(13.30)

(08.30)

-79.7bn

Chl

Retail Sales (Apr)

(14.00)

(09.00)

(-14.9%)

Chl

Unemployment Rate (Apr)

(14.00)

(09.00)

8.2%

Chl

Industrial Production (Apr)

(14.00)

(09.00)

(+0.8%)

Col

Unemployment Rate (Apr)

(16.00)

(11.00)

12.6%

Col

Interest Rate Announcement (May)

3.25%

2.75%

2.75%

Selected future data releases and events

1st Jun

Col

Current Account Balance (Q1, US$)

-$3,523m

Per

Lima CPI (May)

(06.00)

(01.00)

+0.1% (+1.7%)

Chl

Economic Activity Index (Apr)

(13.30)

(08.30)

-5.7% (-3.5%)

Brz

Manufacturing PMI (May)

(14.00)

(09.00)

36.0

Mex

Manufacturing PMI (May)

(15.30)

(10.30)

35.0

Mex

IMEF Manufacturing (May)

(18.00)

(13.00)

40.5

Mex

IMEF Non-Manuf. (May)

(18.00)

(13.00)

35.5

Col

Monetary Policy Minutes

(19.00)

(14.00)

Brz

Trade Balance (May, US$)

(19.00)

(14.00)

+$6,702m

3rd Jun

Brz

Industrial Production (Apr)

(13.00)

(08.00)

-9.1% (-3.8%)

Brz

Markit Services PMI (May)

(14.00)

(09.00)

27.4

Uru

CPI (May)

(18.00)

(13.00)

+2.0%(+10.9%)

4th Jun

Ecu

CPI (May)

(15.00)

(10.00)

+1.0% (+1.0%)

Arg

Industrial Production (Apr)

(20.00)

(15.00)

(-16.8%)

5th Jun

Chl

CPI (May)

(13.00)

(08.0)

0.0% (+3.4%)

Uru

Unemployment Rate (Mar)

(18.00)

(13.00)

10.5%

*m/m(y/y) unless otherwise stated; † = previous day

Sources: Bloomberg, Capital Economics

Main Economic & Market Forecasts

Table 1: GDP & Consumer Prices (% y/y)

Share of

World1

2009-18

Ave.

GDP

Consumer Prices

2019

2020f

2021f

2022f

2019

2020f

2021f

2022f

Brazil

2.4

1.3

1.1

-8.0

3.5

2.0

3.7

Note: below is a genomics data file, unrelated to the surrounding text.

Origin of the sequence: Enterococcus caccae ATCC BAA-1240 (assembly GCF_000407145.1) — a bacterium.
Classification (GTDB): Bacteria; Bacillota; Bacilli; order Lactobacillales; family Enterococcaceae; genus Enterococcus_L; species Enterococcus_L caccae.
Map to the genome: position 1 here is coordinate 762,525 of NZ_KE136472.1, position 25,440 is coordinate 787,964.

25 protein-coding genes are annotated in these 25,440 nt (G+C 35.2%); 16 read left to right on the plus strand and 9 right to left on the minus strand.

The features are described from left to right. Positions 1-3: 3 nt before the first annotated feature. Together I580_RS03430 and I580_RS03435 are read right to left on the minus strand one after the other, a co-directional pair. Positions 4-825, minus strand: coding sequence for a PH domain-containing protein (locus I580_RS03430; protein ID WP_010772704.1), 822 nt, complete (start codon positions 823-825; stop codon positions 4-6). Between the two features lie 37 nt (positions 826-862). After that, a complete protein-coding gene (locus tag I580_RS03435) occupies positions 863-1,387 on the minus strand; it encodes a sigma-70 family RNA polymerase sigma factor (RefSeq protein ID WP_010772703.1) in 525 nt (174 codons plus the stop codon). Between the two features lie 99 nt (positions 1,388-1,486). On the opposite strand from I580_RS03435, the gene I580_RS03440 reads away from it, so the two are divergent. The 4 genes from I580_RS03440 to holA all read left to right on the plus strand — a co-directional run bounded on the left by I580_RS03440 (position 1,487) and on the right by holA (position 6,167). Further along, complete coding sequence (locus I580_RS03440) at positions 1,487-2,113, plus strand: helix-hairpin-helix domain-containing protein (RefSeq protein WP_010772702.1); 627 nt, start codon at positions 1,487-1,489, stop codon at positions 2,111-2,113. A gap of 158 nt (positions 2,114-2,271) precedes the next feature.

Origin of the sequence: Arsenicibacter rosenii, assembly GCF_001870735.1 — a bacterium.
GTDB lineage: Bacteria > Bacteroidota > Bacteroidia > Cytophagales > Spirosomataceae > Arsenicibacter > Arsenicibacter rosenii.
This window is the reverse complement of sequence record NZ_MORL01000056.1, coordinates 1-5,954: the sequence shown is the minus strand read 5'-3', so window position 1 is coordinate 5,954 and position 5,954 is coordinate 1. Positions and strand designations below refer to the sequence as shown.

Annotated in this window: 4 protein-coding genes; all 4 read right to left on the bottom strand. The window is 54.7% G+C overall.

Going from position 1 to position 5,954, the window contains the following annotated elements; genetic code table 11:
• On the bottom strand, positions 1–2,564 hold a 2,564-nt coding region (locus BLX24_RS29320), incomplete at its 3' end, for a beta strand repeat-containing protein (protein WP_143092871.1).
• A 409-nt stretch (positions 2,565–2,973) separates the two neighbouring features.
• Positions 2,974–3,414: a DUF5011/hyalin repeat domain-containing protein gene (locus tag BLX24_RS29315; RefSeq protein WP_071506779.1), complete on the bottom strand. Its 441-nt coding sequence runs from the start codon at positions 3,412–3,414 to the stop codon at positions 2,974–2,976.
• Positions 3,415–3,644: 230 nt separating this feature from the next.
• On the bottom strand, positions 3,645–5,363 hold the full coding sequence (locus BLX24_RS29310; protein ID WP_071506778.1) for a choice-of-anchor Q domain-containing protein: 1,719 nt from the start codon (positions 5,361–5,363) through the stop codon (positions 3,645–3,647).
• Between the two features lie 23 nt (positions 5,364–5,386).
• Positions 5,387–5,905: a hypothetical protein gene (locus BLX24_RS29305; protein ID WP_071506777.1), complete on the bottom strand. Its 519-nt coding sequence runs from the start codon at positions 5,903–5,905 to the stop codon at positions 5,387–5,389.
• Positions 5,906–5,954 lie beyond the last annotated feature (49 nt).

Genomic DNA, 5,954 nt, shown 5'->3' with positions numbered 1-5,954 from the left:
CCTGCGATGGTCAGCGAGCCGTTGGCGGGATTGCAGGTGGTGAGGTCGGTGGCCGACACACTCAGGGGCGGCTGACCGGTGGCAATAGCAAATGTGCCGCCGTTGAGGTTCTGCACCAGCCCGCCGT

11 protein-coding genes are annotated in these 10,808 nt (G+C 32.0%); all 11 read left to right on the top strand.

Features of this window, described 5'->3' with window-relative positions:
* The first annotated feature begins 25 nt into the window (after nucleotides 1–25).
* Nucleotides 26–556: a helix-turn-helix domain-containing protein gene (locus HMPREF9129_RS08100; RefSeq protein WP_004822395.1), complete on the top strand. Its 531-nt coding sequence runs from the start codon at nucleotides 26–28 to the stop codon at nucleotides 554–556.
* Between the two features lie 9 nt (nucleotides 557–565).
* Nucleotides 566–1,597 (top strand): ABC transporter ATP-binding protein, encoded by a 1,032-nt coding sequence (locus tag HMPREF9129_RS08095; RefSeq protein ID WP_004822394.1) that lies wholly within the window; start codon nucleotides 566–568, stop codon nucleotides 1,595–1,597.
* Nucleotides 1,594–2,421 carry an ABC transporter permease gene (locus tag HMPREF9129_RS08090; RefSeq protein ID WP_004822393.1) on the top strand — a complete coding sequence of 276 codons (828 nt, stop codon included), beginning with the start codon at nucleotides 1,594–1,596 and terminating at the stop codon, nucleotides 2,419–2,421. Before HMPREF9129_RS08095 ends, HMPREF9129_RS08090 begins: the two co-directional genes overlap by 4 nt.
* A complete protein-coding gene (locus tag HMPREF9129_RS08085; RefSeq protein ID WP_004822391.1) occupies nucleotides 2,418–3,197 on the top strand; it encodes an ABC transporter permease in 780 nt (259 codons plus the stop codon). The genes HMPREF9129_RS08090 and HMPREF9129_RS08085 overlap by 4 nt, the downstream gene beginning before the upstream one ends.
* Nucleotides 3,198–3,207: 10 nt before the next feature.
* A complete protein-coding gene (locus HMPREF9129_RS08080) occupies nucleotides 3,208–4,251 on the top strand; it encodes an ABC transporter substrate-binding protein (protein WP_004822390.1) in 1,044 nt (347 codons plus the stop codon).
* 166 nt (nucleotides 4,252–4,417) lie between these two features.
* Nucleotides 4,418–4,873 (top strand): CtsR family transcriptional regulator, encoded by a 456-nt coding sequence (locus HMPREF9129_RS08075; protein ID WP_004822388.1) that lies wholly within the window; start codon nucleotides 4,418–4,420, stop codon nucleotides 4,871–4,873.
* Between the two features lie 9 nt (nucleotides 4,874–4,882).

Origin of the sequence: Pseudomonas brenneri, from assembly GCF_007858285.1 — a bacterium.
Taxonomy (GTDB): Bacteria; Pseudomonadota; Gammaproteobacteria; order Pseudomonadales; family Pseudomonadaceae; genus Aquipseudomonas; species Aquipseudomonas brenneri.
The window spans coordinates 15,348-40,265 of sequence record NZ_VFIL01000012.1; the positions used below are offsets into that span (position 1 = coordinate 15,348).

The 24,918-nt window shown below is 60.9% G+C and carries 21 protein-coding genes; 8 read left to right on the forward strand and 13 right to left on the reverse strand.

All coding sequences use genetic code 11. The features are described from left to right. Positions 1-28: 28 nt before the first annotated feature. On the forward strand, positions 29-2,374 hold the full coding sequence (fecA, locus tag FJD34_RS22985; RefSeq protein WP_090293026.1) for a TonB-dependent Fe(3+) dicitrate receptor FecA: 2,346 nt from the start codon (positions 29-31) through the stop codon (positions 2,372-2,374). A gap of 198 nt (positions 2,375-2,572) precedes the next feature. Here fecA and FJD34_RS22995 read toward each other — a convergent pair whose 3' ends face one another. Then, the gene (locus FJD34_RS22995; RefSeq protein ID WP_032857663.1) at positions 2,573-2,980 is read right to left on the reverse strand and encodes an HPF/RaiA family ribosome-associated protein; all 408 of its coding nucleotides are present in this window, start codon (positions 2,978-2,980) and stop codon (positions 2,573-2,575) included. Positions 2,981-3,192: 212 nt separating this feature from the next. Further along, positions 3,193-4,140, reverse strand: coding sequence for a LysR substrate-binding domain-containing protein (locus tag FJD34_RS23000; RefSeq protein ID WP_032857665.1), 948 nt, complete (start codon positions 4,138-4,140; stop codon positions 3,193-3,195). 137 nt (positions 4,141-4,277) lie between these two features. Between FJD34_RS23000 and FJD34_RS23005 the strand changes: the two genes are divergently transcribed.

2.8

3.0

3.5

Mexico

1.8

2.2

-0.1

-8.0

5.0

2.0

3.6

3.0

3.5

3.5

Argentina

0.6

1.0

-2.2

-5.0

2.5

1.0

53.5

45.0

35.0

30.0

Colombia

0.6

3.5

3.3

-7.0

5.0

2.0

3.5

3.5

3.8

3.5

Chile

0.4

3.1

1.1

-5.0

6.0

3.0

2.3

3.0

2.3

3.0

Peru

0.3

4.4

2.2

-8.5

11.0

3.5

2.1

1.8

2.5

3.0

Venezuela

0.2

-5.6

-40.0

-25.0

5.0

10.0

19,906

20,000

3,200

1,000

Ecuador

0.1

2.9

0.1

-6.5

3.0

2.0

0.3

-1.0

0.5

0.5

Uruguay

0.1

3.5

0.2

-6.0

3.0

2.0

7.9

9.0

8.5

8.0

Latin America2

6.5

2.0

0.7

-7.4

4.5

2.0

3.4

2.8

3.0

3.4

Sources: Refinitiv, Capital Economics. 1) % of GDP, 2019, PPP terms (IMF estimates). 2) GDP Excl. Venezuela; Consumer Prices Excl. Argentina & Venezuela.

Table 2: Central Bank Policy Rates (%)

Policy Rate

Latest

(22nd May)

Last Change

Next Change

Forecasts

End
2020

End

2021

Brazil

Selic Target

3.00

Down 75bp (May ‘20)

Down 50bp (Jun. ’20)

2.50

3.00

Mexico

Overnight Rate

5.50

Down 50bp (May ‘20)

Down 50bp (Jun. ‘20)

5.00

4.50

Colombia

Intervention Rate

3.25

Down 50bp (Apr. ‘20)

Down 50bp (May ’20)

2.75

2.75

Chile

Overnight Rate

0.50

Down 50bp (Mar. ‘20)

Down 25bp (Q3 ‘20)

0.25

0.25

Peru

Reference Rate

0.25

Down 100bp (Apr. ‘20)

Up 25bp (2022)

0.25

0.25

Sources: Refinitiv, Capital Economics

Table 3: FX Rates vs. US Dollar & Equity Markets

Currency

Latest

(22nd May)

Forecasts

Stock Market

Latest

(22nd May)

Forecasts

End
2020

End

2021

End
2020

End

2021

Brazil

BRL

5.56

5.25

4.75

Bovespa

82,057

89,750

103,750

Mexico

MXN

22.7

23.0

21.0

Bolsa

35,490

38,800

43,200

Argentina

ARS

68.0

90.0

115.0

Merval

41,627

37,000

44,000

Colombia

COP

3,775

3,800

3,700

COLCAP

1,057

1,370

1,610

Chile

CLP

804

800

750

IPSA

3,718

4,250

4,900

Peru

PEN

3.42

3.35

3.20

S&P/BVL

15,432

17,700

20,100

Sources: Refinitiv, Capital Economics


William Jackson, Chief Emerging Markets Economist, william.jackson@capitaleconomics.com
Quinn Markwith, Latin America Economist, quinn.markwith@capitaleconomics.com